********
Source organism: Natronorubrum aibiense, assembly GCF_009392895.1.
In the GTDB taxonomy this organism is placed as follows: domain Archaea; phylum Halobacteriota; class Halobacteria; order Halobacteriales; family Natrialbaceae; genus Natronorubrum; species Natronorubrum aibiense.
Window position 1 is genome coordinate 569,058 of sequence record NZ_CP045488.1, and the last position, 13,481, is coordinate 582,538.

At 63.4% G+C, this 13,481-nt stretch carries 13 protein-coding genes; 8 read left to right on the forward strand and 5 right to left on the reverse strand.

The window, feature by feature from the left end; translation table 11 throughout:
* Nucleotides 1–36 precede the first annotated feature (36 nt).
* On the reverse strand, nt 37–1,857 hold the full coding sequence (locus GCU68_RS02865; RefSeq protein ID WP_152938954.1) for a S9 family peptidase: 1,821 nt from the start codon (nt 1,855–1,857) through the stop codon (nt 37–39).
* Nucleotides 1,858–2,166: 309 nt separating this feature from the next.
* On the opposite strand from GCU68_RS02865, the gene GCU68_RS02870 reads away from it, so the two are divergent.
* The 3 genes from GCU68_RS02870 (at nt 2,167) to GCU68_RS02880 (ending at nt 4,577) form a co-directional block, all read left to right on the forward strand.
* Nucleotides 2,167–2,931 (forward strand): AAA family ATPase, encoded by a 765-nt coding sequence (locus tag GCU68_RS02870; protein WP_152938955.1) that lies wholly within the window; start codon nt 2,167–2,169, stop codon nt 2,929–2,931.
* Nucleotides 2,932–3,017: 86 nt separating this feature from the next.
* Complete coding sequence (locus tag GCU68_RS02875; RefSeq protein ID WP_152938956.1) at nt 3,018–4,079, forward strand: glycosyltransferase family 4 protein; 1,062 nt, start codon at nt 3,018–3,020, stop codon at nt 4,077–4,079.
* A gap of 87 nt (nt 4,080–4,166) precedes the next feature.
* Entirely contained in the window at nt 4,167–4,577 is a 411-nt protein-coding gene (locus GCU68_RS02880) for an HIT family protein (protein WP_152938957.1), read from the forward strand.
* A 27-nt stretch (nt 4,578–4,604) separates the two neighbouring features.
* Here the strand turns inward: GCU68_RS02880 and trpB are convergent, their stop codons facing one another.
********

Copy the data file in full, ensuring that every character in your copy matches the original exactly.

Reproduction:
Source organism: Natronorubrum aibiense, assembly GCF_009392895.1.
In the GTDB taxonomy this organism is placed as follows: domain Archaea; phylum Halobacteriota; class Halobacteria; order Halobacteriales; family Natrialbaceae; genus Natronorubrum; species Natronorubrum aibiense.
Window position 1 is genome coordinate 569,058 of sequence record NZ_CP045488.1, and the last position, 13,481, is coordinate 582,538.

At 63.4% G+C, this 13,481-nt stretch carries 13 protein-coding genes; 8 read left to right on the forward strand and 5 right to left on the reverse strand.

The window, feature by feature from the left end; translation table 11 throughout:
* Nucleotides 1–36 precede the first annotated feature (36 nt).
* On the reverse strand, nt 37–1,857 hold the full coding sequence (locus GCU68_RS02865; RefSeq protein ID WP_152938954.1) for a S9 family peptidase: 1,821 nt from the start codon (nt 1,855–1,857) through the stop codon (nt 37–39).
* Nucleotides 1,858–2,166: 309 nt separating this feature from the next.
* On the opposite strand from GCU68_RS02865, the gene GCU68_RS02870 reads away from it, so the two are divergent.
* The 3 genes from GCU68_RS02870 (at nt 2,167) to GCU68_RS02880 (ending at nt 4,577) form a co-directional block, all read left to right on the forward strand.
* Nucleotides 2,167–2,931 (forward strand): AAA family ATPase, encoded by a 765-nt coding sequence (locus tag GCU68_RS02870; protein WP_152938955.1) that lies wholly within the window; start codon nt 2,167–2,169, stop codon nt 2,929–2,931.
* Nucleotides 2,932–3,017: 86 nt separating this feature from the next.
* Complete coding sequence (locus tag GCU68_RS02875; RefSeq protein ID WP_152938956.1) at nt 3,018–4,079, forward strand: glycosyltransferase family 4 protein; 1,062 nt, start codon at nt 3,018–3,020, stop codon at nt 4,077–4,079.
* A gap of 87 nt (nt 4,080–4,166) precedes the next feature.
* Entirely contained in the window at nt 4,167–4,577 is a 411-nt protein-coding gene (locus GCU68_RS02880) for an HIT family protein (protein WP_152938957.1), read from the forward strand.
* A 27-nt stretch (nt 4,578–4,604) separates the two neighbouring features.
* Here the strand turns inward: GCU68_RS02880 and trpB are convergent, their stop codons facing one another.